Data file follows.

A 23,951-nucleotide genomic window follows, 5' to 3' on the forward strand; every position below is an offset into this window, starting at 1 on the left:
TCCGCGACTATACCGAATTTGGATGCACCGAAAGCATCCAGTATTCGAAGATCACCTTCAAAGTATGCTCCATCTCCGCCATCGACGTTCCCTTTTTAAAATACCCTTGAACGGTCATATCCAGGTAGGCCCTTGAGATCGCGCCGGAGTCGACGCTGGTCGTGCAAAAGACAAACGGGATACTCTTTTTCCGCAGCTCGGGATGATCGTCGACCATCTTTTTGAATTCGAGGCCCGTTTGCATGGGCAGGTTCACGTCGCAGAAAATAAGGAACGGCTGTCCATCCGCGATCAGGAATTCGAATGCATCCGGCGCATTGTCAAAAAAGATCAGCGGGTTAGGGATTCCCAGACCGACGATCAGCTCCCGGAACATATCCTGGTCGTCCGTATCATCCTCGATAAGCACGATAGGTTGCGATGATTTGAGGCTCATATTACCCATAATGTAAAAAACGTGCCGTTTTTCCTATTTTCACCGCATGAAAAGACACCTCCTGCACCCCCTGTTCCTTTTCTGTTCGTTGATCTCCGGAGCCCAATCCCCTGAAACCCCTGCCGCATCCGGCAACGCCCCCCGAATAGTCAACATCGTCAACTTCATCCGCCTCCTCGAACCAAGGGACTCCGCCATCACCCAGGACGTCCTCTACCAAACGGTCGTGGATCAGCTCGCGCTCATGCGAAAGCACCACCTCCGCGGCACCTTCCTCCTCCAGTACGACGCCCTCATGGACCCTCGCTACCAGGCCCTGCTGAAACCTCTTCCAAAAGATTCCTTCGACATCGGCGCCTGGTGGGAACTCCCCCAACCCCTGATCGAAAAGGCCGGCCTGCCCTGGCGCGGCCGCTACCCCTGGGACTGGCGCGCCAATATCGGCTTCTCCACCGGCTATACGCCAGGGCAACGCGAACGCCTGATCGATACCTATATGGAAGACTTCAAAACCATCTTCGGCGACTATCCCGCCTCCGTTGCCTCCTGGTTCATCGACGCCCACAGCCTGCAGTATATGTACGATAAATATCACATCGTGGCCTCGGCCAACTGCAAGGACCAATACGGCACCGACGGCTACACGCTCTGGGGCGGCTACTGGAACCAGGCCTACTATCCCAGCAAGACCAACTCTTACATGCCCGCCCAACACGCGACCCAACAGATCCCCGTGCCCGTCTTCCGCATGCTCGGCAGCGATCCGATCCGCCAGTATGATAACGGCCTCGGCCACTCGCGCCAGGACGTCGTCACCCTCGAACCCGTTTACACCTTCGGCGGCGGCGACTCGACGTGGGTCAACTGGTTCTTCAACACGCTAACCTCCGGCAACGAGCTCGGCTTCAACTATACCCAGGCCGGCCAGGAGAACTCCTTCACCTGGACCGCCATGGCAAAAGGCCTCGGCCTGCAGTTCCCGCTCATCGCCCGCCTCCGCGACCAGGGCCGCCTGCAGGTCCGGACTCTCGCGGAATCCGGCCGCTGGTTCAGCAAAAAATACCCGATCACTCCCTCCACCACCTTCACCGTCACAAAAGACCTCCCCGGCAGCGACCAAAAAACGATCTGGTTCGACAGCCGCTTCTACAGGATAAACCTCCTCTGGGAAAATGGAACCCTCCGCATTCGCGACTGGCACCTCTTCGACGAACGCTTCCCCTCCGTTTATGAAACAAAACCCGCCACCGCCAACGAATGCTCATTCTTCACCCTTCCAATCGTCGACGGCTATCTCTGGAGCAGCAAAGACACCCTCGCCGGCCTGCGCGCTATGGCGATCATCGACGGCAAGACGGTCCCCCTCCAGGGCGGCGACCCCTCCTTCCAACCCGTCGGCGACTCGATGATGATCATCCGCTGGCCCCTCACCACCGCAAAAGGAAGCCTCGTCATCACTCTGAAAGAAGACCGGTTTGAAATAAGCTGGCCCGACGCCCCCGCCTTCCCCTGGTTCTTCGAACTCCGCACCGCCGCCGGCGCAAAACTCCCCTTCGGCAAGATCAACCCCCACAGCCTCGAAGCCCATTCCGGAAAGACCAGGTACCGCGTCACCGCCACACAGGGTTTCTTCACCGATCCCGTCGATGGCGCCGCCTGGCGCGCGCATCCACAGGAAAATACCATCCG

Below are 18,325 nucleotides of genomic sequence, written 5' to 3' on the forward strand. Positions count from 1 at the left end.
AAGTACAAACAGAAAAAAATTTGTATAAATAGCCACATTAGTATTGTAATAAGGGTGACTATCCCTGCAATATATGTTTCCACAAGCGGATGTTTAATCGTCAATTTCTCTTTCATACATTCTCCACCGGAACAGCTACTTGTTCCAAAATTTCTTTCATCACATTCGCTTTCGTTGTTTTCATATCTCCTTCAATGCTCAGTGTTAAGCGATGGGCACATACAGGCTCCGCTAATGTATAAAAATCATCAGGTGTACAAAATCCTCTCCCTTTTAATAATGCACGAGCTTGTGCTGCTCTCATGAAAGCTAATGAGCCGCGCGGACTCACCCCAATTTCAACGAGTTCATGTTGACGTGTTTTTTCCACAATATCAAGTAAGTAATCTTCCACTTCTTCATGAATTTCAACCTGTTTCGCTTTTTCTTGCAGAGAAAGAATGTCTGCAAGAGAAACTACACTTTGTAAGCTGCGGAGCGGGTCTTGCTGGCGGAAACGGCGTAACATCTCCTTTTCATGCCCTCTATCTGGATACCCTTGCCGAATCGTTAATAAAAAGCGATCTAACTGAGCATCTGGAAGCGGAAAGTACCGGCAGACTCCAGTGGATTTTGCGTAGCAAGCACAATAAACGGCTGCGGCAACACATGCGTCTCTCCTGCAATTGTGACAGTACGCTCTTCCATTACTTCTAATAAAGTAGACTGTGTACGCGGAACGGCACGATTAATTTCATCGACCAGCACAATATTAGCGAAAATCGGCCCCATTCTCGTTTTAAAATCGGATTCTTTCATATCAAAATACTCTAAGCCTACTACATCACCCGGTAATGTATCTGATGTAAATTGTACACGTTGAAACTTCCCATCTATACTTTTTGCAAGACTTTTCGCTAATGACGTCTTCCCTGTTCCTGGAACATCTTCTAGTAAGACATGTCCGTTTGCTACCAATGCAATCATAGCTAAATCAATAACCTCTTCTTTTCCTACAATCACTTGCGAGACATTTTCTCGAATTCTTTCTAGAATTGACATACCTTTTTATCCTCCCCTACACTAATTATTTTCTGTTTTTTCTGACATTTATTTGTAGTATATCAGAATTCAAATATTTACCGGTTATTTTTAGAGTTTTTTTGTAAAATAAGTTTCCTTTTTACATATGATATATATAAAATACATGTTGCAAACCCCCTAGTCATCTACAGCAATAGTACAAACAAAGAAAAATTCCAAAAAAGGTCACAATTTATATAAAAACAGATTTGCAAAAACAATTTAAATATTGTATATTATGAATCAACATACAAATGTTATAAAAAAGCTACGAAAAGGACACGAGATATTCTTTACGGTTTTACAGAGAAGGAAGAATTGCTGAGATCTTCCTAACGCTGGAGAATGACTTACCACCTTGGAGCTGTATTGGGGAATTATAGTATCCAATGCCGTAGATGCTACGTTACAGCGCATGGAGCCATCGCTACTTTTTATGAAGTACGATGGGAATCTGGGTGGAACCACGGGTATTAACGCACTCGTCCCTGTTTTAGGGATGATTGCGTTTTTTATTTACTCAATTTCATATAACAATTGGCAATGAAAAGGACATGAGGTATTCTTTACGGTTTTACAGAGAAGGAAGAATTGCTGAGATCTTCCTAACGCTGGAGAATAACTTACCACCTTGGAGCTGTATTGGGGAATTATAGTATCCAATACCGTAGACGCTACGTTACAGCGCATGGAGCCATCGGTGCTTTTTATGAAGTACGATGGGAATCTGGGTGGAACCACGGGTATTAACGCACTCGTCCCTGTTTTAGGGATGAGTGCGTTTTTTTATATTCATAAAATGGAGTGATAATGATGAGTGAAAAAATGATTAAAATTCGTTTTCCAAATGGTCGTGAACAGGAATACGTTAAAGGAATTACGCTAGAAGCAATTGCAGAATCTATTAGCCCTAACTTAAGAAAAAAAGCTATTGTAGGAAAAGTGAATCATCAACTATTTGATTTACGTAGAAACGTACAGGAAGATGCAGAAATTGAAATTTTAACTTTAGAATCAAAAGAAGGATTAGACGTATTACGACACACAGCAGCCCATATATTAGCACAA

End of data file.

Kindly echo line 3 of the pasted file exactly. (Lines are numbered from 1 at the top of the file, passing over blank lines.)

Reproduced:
Below are 18,325 nucleotides of genomic sequence, written 5' to 3' on the forward strand. Positions count from 1 at the left end.